She examined the bits more closely before brushing them into the dust pan and determined that they were, in fact, the fragments of a carnation.
“One day, when we were first dating, your father pulled off the side of the road on his way to pick me up and bought me a bouquet of carnations. I hate carnations. But they were such happy little things and I was thrilled. So I tried pressing them. We did things like that in those days. Pressed the flowers a boy gave us so we could have it as a keepsake if we ever got married. Of course, most of them turned out to be bastards. The boys, not the flowers. But I always did a shit job, totally mangled them, and usually forgot what book I used.”
“Case in point.”
When it comes to women, a well-picked bouquet from a fella goes a long way.
Which is why on Wednesday, along with my sneakers, a cluster of sunset-hued roses wrapped in damp paper towels and the cellophane from my 3AM room service order passed through the x-ray scanner at LAX.
My birthday had been only a few days earlier and these roses had been the feature of a bouquet that greeted me on that July 1st morning. Despite the resort’s legendary service, the elegant arrangement, I would soon learn, was not courtesy of my 5-diamond resort, which had also sent a cake. Even better – the flowers were from my new flame.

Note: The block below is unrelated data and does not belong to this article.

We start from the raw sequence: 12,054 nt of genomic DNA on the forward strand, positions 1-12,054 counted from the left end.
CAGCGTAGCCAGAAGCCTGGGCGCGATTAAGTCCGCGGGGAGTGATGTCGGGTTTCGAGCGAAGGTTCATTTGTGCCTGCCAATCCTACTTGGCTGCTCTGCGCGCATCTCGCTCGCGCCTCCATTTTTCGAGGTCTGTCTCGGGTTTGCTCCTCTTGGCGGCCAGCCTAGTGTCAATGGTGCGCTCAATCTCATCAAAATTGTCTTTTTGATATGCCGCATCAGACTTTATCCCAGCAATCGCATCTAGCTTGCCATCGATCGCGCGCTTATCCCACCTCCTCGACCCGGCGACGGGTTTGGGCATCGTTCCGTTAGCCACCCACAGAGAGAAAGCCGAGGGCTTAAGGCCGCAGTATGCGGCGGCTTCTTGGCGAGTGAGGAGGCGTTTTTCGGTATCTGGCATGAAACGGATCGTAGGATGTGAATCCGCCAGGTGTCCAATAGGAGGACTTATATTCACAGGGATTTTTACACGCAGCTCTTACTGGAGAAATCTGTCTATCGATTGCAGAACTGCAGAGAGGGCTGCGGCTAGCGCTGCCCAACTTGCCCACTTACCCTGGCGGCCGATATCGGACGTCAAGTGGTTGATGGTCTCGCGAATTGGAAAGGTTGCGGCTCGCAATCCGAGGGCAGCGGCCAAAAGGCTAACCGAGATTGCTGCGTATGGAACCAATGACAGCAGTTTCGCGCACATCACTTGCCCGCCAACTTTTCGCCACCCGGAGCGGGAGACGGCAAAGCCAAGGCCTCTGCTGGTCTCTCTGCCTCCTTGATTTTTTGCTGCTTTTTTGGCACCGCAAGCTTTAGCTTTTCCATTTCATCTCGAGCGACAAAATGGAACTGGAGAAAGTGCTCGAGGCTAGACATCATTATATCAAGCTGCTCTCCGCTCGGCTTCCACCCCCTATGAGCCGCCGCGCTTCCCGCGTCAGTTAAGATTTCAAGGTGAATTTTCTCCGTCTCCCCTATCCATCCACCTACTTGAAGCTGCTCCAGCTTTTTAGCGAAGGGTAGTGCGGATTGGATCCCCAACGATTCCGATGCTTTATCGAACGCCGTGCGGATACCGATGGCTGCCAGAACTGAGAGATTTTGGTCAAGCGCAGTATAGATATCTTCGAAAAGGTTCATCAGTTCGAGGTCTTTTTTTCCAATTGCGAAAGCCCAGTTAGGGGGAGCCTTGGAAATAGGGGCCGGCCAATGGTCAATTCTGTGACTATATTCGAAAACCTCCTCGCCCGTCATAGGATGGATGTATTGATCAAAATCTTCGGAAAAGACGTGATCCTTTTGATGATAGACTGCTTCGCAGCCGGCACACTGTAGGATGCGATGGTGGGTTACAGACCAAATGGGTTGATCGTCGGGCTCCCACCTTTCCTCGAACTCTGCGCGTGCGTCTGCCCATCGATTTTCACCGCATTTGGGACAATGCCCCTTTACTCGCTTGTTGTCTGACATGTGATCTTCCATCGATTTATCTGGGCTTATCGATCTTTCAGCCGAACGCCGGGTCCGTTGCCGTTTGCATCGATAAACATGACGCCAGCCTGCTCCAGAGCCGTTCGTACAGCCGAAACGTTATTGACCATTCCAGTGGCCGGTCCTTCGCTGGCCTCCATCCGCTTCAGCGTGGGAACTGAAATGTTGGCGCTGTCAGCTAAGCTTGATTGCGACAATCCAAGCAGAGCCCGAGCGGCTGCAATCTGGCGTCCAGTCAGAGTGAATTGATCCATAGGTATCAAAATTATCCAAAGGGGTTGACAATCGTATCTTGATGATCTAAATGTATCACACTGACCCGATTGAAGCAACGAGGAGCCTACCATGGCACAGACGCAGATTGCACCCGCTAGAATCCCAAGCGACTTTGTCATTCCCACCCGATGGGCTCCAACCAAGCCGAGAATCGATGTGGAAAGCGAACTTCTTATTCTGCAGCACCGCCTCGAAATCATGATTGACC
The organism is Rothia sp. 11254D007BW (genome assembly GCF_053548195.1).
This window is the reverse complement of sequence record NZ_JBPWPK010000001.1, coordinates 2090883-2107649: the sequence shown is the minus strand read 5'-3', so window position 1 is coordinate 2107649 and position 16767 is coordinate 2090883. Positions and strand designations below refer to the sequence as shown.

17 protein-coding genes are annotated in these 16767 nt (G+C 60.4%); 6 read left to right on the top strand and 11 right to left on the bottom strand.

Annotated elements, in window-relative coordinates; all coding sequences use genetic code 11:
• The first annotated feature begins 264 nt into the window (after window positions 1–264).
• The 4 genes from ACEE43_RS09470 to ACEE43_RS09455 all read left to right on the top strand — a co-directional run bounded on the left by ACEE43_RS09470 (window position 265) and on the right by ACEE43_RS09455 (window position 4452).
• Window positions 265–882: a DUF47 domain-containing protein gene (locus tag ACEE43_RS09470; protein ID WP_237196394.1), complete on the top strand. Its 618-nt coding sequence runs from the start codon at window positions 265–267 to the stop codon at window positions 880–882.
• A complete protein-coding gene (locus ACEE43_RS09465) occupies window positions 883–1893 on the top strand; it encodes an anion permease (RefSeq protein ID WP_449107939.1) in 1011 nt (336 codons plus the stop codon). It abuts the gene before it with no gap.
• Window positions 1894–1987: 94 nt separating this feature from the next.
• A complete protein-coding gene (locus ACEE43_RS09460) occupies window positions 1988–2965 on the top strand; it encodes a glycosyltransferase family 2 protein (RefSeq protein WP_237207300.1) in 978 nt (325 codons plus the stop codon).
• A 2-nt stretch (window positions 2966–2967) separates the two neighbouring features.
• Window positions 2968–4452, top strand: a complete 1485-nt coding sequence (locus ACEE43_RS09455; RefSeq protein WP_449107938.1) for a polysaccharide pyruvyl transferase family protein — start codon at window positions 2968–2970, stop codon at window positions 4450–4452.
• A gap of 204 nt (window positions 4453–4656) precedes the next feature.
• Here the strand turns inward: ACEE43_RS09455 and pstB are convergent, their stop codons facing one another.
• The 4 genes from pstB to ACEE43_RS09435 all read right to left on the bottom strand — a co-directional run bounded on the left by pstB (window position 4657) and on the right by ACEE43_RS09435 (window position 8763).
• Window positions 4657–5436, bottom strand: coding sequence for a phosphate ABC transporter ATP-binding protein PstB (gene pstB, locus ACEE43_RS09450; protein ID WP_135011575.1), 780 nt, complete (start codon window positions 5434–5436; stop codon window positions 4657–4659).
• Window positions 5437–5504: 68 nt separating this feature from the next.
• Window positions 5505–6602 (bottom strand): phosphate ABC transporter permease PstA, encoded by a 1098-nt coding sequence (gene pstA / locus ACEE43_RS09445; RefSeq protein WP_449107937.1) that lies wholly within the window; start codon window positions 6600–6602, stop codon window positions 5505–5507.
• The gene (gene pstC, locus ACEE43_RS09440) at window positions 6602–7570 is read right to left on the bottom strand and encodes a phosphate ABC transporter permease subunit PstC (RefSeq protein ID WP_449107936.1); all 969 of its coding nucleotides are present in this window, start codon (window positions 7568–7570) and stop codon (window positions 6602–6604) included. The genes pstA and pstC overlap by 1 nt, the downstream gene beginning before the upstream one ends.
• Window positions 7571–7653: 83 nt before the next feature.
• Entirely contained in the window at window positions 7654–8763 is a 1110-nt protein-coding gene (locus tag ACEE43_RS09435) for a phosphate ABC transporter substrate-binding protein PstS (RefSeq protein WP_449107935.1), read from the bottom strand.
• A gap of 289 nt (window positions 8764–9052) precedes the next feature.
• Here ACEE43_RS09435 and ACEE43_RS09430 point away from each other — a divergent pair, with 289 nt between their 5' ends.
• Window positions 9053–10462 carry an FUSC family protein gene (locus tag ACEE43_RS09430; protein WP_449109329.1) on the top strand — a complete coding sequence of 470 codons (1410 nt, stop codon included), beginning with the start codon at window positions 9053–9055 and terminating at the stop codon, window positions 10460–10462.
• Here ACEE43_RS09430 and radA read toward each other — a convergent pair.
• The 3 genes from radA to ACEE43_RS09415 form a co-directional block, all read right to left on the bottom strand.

5-diamond concierge fail.
New flame home run.
The SoCal sunshine may have mellowed the east coast gallerist, but the roses from the boy who set my heart a flutter with just a glance put an indelible smile on my face for the duration of my “birthday week.”
“Did you go to a wedding while you were out here?” my flight attendant asked when she saw me wedging the roses gingerly into the seat pocket in front of me.
“No. They were a birthday gift.”
“From a beau?”
I nodded with a blush.
“Looks like he’s a keeper to me. Those are stunning.”
Thousands of miles and several changes in cabin pressure later, the roses looked a little worse for wear. Despite the suggestion, I elected not to press them. Much like my mother, home crafts and remembering where I put things are not my forte. I think for now, I’ll leave the act of preserving memories to my Canon… and a moleskin notebook.